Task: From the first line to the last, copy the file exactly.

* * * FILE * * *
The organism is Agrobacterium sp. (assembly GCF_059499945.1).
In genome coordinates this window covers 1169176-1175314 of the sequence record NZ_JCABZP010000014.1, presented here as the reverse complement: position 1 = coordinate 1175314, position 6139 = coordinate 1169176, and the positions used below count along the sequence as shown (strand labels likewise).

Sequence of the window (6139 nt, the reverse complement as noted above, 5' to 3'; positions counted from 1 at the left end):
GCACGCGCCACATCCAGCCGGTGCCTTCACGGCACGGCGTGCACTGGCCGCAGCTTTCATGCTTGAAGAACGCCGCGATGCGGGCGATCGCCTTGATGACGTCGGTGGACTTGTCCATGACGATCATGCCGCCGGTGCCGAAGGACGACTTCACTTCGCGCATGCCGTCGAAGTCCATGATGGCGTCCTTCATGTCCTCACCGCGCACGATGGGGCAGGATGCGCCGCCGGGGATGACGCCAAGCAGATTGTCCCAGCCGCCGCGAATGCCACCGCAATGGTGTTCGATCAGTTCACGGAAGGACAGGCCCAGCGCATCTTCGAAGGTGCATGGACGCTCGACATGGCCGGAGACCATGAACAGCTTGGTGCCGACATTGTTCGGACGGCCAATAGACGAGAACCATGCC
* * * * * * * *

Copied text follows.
The organism is Agrobacterium sp. (assembly GCF_059499945.1).
In genome coordinates this window covers 1169176-1175314 of the sequence record NZ_JCABZP010000014.1, presented here as the reverse complement: position 1 = coordinate 1175314, position 6139 = coordinate 1169176, and the positions used below count along the sequence as shown (strand labels likewise).

Sequence of the window (6139 nt, the reverse complement as noted above, 5' to 3'; positions counted from 1 at the left end):
GCACGCGCCACATCCAGCCGGTGCCTTCACGGCACGGCGTGCACTGGCCGCAGCTTTCATGCTTGAAGAACGCCGCGATGCGGGCGATCGCCTTGATGACGTCGGTGGACTTGTCCATGACGATCATGCCGCCGGTGCCGAAGGACGACTTCACTTCGCGCATGCCGTCGAAGTCCATGATGGCGTCCTTCATGTCCTCACCGCGCACGATGGGGCAGGATGCGCCGCCGGGGATGACGCCAAGCAGATTGTCCCAGCCGCCGCGAATGCCACCGCAATGGTGTTCGATCAGTTCACGGAAGGACAGGCCCAGCGCATCTTCGAAGGTGCATGGACGCTCGACATGGCCGGAGACCATGAACAGCTTGGTGCCGACATTGTTCGGACGGCCAATAGACGAGAACCATGCC